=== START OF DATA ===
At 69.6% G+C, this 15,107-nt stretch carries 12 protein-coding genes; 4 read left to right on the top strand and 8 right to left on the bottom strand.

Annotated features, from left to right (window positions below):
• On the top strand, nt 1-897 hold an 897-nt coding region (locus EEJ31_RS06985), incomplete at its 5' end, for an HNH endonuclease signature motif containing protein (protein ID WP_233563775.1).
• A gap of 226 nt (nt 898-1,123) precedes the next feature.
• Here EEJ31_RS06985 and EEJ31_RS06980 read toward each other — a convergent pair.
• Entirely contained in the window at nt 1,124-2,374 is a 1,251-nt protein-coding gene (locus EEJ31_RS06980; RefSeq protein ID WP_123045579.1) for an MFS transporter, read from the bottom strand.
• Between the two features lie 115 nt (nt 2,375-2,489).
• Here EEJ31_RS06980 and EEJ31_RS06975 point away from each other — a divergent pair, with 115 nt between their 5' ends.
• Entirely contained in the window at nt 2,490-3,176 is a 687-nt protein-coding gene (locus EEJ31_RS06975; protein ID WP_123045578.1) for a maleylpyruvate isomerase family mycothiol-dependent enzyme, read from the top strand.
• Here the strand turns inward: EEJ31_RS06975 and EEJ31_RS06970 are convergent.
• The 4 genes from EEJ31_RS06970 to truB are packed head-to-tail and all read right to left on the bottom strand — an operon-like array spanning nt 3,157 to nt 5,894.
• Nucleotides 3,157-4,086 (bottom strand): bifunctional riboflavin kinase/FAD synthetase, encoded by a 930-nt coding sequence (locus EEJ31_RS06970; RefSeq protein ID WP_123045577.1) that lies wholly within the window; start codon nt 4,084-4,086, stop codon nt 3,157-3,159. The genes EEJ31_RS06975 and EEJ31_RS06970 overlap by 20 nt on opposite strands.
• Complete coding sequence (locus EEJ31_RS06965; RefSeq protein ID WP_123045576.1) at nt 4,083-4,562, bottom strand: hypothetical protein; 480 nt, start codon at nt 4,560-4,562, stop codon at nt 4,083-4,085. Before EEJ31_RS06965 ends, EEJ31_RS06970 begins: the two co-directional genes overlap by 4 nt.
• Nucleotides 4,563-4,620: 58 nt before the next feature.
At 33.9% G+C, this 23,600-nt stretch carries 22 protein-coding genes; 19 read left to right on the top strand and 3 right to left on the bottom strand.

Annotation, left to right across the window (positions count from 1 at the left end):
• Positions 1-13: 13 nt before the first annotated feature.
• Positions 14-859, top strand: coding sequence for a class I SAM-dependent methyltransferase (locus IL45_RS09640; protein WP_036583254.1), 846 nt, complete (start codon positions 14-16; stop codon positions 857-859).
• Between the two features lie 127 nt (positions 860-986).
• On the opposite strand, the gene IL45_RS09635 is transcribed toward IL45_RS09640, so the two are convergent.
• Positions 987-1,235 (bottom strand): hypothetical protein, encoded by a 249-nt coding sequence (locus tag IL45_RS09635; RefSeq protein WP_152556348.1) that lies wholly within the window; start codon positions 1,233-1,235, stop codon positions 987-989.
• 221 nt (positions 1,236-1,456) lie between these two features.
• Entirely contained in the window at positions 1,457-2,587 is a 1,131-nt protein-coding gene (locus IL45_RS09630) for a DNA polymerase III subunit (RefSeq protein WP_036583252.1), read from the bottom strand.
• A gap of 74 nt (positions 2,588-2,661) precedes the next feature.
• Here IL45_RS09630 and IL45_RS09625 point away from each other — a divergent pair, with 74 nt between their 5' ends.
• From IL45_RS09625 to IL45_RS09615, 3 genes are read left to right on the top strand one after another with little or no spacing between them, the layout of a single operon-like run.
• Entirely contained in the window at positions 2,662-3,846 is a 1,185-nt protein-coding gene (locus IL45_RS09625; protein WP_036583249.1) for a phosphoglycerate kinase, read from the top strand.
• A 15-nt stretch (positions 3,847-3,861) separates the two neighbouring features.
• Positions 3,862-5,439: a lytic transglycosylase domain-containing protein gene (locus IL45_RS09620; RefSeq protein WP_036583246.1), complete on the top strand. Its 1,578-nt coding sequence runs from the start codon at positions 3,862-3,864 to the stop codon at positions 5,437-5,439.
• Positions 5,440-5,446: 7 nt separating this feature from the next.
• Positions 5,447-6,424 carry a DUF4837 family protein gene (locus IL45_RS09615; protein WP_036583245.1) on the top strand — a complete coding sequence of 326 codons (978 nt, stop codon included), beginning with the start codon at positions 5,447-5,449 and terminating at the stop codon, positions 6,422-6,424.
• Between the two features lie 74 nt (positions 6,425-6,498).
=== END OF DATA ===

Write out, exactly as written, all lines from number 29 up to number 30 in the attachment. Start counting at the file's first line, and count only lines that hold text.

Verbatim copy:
• Positions 3,862-5,439: a lytic transglycosylase domain-containing protein gene (locus IL45_RS09620; RefSeq protein WP_036583246.1), complete on the top strand. Its 1,578-nt coding sequence runs from the start codon at positions 3,862-3,864 to the stop codon at positions 5,437-5,439.
• Positions 5,440-5,446: 7 nt separating this feature from the next.